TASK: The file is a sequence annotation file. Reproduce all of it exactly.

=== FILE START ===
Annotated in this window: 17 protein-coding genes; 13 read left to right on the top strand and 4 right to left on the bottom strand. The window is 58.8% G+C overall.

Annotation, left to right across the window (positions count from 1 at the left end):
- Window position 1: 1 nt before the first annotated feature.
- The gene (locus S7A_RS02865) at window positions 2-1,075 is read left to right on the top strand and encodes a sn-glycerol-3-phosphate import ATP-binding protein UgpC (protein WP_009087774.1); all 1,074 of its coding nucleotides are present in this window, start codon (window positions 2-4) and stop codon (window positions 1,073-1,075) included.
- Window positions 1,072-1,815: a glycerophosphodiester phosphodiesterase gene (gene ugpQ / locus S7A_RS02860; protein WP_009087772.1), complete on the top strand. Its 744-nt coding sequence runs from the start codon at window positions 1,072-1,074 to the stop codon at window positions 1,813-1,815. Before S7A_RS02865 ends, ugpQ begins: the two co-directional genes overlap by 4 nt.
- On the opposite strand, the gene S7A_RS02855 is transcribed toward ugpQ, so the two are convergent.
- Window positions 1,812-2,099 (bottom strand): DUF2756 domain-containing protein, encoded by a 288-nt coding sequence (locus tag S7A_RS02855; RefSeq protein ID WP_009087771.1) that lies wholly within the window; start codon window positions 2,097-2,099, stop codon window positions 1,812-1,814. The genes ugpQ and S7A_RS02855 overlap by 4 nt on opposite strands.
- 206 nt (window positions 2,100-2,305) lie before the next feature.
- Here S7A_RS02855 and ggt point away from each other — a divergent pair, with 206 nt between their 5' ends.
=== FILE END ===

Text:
Annotated in this window: 17 protein-coding genes; 13 read left to right on the top strand and 4 right to left on the bottom strand. The window is 58.8% G+C overall.

Annotation, left to right across the window (positions count from 1 at the left end):
- Window position 1: 1 nt before the first annotated feature.
- The gene (locus S7A_RS02865) at window positions 2-1,075 is read left to right on the top strand and encodes a sn-glycerol-3-phosphate import ATP-binding protein UgpC (protein WP_009087774.1); all 1,074 of its coding nucleotides are present in this window, start codon (window positions 2-4) and stop codon (window positions 1,073-1,075) included.
- Window positions 1,072-1,815: a glycerophosphodiester phosphodiesterase gene (gene ugpQ / locus S7A_RS02860; protein WP_009087772.1), complete on the top strand. Its 744-nt coding sequence runs from the start codon at window positions 1,072-1,074 to the stop codon at window positions 1,813-1,815. Before S7A_RS02865 ends, ugpQ begins: the two co-directional genes overlap by 4 nt.
- On the opposite strand, the gene S7A_RS02855 is transcribed toward ugpQ, so the two are convergent.
- Window positions 1,812-2,099 (bottom strand): DUF2756 domain-containing protein, encoded by a 288-nt coding sequence (locus tag S7A_RS02855; RefSeq protein ID WP_009087771.1) that lies wholly within the window; start codon window positions 2,097-2,099, stop codon window positions 1,812-1,814. The genes ugpQ and S7A_RS02855 overlap by 4 nt on opposite strands.
- 206 nt (window positions 2,100-2,305) lie before the next feature.
- Here S7A_RS02855 and ggt point away from each other — a divergent pair, with 206 nt between their 5' ends.